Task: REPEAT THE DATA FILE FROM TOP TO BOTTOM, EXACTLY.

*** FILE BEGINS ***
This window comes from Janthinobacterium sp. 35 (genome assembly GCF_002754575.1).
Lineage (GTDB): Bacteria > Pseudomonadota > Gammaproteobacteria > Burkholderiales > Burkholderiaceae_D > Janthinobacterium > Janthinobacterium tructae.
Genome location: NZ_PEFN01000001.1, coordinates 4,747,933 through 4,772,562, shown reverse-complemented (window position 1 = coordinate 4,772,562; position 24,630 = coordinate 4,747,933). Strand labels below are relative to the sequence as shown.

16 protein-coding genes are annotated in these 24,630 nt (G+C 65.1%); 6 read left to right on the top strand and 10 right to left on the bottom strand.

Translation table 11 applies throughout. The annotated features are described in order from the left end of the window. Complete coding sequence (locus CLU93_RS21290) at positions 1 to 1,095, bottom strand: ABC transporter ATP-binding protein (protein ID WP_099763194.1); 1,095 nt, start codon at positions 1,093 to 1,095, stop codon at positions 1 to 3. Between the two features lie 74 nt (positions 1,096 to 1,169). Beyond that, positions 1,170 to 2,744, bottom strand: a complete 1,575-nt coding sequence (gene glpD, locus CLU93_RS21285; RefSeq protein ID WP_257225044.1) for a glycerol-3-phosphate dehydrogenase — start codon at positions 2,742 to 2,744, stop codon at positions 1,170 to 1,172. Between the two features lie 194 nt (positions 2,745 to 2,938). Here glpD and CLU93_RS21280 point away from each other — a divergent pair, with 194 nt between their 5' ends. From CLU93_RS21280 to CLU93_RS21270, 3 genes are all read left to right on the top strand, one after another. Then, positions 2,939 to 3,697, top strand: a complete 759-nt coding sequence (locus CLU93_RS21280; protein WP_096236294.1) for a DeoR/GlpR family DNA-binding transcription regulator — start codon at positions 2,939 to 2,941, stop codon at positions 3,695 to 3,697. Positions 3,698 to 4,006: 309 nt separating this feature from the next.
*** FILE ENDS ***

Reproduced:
This window comes from Janthinobacterium sp. 35 (genome assembly GCF_002754575.1).
Lineage (GTDB): Bacteria > Pseudomonadota > Gammaproteobacteria > Burkholderiales > Burkholderiaceae_D > Janthinobacterium > Janthinobacterium tructae.
Genome location: NZ_PEFN01000001.1, coordinates 4,747,933 through 4,772,562, shown reverse-complemented (window position 1 = coordinate 4,772,562; position 24,630 = coordinate 4,747,933). Strand labels below are relative to the sequence as shown.

16 protein-coding genes are annotated in these 24,630 nt (G+C 65.1%); 6 read left to right on the top strand and 10 right to left on the bottom strand.

Translation table 11 applies throughout. The annotated features are described in order from the left end of the window. Complete coding sequence (locus CLU93_RS21290) at positions 1 to 1,095, bottom strand: ABC transporter ATP-binding protein (protein ID WP_099763194.1); 1,095 nt, start codon at positions 1,093 to 1,095, stop codon at positions 1 to 3. Between the two features lie 74 nt (positions 1,096 to 1,169). Beyond that, positions 1,170 to 2,744, bottom strand: a complete 1,575-nt coding sequence (gene glpD, locus CLU93_RS21285; RefSeq protein ID WP_257225044.1) for a glycerol-3-phosphate dehydrogenase — start codon at positions 2,742 to 2,744, stop codon at positions 1,170 to 1,172. Between the two features lie 194 nt (positions 2,745 to 2,938). Here glpD and CLU93_RS21280 point away from each other — a divergent pair, with 194 nt between their 5' ends. From CLU93_RS21280 to CLU93_RS21270, 3 genes are all read left to right on the top strand, one after another. Then, positions 2,939 to 3,697, top strand: a complete 759-nt coding sequence (locus CLU93_RS21280; protein WP_096236294.1) for a DeoR/GlpR family DNA-binding transcription regulator — start codon at positions 2,939 to 2,941, stop codon at positions 3,695 to 3,697. Positions 3,698 to 4,006: 309 nt separating this feature from the next.